Nuclear receptor corepressor (NCOR1) regulates in vivo actions of a mutated thyroid hormone receptor α Academic Article uri icon

Overview

MeSH Major

  • Mutation
  • Nuclear Receptor Co-Repressor 1
  • Thyroid Hormone Receptors alpha

abstract

  • Genetic evidence from patients with mutations of the thyroid hormone receptor α gene (THRA) indicates that the dominant negative activity of mutants underlies the pathological manifestations. However, the molecular mechanisms by which TRα1 mutants exert dominant negative activity in vivo are not clear. We tested the hypothesis that the severe hypothyroidism in patients with THRA mutations is due to an inability of TRα1 mutants to properly release the nuclear corepressors (NCORs), thereby inhibiting thyroid hormone-mediated transcription activity. We crossed Thra1(PV) mice, expressing a dominant negative TRα1 mutant (TRα1PV), with mice expressing a mutant Ncor1 allele (Ncor1(ΔID) mice) that cannot recruit the TR or PV mutant. TRα1PV shares the same C-terminal mutated sequences as those of patients with frameshift mutations of the THRA gene. Remarkably, NCOR1ΔID ameliorated abnormalities in the thyroid-pituitary axis of Thra1(PV/+) mice. The severe retarded growth, infertility, and delayed bone development were partially reverted in Thra1(PV/+) mice expressing NCOR1ΔID. The impaired adipogenesis was partially corrected by de-repression of peroxisome-proliferator activated receptor γ and CCAAT/enhancer-binding protein α gene, due to the inability of TRα1PV to recruit NCOR1ΔID to form a repressor complex. Thus, the aberrant recruitment of NCOR1 by TRα1 mutants could lead to clinical hypothyroidism in humans. Therefore, therapies aimed at the TRα1-NCOR1 interaction or its downstream actions could be tested as potential targets in treating TRα1 mutant-mediated hypothyroidism in patients.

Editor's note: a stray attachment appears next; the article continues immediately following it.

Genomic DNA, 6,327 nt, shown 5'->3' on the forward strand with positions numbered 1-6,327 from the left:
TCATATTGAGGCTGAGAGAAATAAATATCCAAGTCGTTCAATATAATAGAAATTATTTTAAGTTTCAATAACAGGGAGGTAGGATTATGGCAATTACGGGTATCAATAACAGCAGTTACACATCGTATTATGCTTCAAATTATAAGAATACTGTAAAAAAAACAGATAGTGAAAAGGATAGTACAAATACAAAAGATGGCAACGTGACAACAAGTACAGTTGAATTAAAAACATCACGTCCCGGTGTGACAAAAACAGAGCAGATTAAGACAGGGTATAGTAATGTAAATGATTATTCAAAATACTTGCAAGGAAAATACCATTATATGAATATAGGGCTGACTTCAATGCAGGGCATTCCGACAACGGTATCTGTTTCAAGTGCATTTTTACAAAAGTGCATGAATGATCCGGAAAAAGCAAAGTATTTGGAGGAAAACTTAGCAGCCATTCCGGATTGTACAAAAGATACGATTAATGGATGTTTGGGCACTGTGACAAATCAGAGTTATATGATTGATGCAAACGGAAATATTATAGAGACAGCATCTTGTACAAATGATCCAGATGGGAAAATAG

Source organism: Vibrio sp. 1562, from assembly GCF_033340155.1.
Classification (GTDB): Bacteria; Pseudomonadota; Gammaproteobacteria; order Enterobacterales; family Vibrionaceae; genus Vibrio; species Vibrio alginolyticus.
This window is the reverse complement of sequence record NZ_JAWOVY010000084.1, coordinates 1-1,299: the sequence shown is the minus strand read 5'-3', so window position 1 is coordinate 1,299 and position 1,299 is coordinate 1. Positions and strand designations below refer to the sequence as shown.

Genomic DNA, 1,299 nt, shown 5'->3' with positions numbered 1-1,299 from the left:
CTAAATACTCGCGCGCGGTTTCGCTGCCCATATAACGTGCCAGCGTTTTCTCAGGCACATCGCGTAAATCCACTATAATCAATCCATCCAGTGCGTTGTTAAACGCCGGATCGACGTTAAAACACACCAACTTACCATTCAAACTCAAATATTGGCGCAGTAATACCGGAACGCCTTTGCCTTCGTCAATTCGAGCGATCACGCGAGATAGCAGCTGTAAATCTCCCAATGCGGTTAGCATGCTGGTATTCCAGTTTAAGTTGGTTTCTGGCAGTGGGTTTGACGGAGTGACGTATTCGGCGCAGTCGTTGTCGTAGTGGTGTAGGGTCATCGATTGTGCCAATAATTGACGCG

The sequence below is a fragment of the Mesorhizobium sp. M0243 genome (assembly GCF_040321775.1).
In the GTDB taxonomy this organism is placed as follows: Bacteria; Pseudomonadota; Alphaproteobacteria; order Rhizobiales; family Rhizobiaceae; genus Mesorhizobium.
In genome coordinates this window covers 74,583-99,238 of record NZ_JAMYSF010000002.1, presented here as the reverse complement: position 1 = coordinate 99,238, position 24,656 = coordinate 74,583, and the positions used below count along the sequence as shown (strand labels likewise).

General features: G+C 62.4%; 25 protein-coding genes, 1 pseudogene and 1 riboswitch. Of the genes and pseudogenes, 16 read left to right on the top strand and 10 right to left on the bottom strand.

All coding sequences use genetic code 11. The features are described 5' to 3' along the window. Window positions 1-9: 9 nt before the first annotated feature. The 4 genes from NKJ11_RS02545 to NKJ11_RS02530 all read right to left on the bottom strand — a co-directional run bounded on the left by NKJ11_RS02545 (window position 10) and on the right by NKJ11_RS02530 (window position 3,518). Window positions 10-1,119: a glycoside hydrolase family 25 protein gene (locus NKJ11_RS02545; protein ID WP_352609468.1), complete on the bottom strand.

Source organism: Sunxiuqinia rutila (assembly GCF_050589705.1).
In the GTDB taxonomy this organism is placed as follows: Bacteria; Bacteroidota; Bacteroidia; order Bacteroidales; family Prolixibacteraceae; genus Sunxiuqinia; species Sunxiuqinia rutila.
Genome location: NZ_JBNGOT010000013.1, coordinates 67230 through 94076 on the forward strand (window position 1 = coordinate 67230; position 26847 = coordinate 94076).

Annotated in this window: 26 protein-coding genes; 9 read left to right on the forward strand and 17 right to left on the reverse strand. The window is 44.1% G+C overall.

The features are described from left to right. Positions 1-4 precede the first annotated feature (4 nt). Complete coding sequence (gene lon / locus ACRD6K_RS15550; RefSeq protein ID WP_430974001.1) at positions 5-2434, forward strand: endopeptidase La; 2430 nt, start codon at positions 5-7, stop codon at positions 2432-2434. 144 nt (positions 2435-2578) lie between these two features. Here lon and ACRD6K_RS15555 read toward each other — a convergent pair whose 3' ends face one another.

publication date

  • May 7, 2013

Research

keywords

  • Academic Article

Identity

Language

  • eng

PubMed Central ID

  • PMC3651436

Digital Object Identifier (DOI)

  • 10.1073/pnas.1222334110

PubMed ID

  • 23610395

Additional Document Info

start page

  • 7850

end page

  • 5

volume

  • 110

number

  • 19